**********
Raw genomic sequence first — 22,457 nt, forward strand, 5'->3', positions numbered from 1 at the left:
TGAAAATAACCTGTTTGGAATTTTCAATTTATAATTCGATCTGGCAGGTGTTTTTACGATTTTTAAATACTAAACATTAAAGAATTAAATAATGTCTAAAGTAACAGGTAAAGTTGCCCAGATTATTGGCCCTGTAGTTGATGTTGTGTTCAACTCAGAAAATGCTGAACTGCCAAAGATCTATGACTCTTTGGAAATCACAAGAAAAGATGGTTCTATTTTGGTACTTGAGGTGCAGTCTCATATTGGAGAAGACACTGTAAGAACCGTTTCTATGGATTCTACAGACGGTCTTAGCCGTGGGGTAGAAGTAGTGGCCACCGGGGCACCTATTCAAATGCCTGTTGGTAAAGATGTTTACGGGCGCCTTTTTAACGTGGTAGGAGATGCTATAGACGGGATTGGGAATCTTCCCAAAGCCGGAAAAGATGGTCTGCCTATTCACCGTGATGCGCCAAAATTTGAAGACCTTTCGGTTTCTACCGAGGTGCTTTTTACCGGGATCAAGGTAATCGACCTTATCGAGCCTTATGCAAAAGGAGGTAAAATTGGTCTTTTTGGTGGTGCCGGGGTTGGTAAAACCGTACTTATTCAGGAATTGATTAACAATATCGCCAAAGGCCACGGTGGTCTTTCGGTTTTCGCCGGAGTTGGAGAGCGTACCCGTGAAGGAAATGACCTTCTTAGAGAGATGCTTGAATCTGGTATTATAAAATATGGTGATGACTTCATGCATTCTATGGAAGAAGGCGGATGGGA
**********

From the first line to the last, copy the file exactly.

Raw genomic sequence first — 22,457 nt, forward strand, 5'->3', positions numbered from 1 at the left:
TGAAAATAACCTGTTTGGAATTTTCAATTTATAATTCGATCTGGCAGGTGTTTTTACGATTTTTAAATACTAAACATTAAAGAATTAAATAATGTCTAAAGTAACAGGTAAAGTTGCCCAGATTATTGGCCCTGTAGTTGATGTTGTGTTCAACTCAGAAAATGCTGAACTGCCAAAGATCTATGACTCTTTGGAAATCACAAGAAAAGATGGTTCTATTTTGGTACTTGAGGTGCAGTCTCATATTGGAGAAGACACTGTAAGAACCGTTTCTATGGATTCTACAGACGGTCTTAGCCGTGGGGTAGAAGTAGTGGCCACCGGGGCACCTATTCAAATGCCTGTTGGTAAAGATGTTTACGGGCGCCTTTTTAACGTGGTAGGAGATGCTATAGACGGGATTGGGAATCTTCCCAAAGCCGGAAAAGATGGTCTGCCTATTCACCGTGATGCGCCAAAATTTGAAGACCTTTCGGTTTCTACCGAGGTGCTTTTTACCGGGATCAAGGTAATCGACCTTATCGAGCCTTATGCAAAAGGAGGTAAAATTGGTCTTTTTGGTGGTGCCGGGGTTGGTAAAACCGTACTTATTCAGGAATTGATTAACAATATCGCCAAAGGCCACGGTGGTCTTTCGGTTTTCGCCGGAGTTGGAGAGCGTACCCGTGAAGGAAATGACCTTCTTAGAGAGATGCTTGAATCTGGTATTATAAAATATGGTGATGACTTCATGCATTCTATGGAAGAAGGCGGATGGGA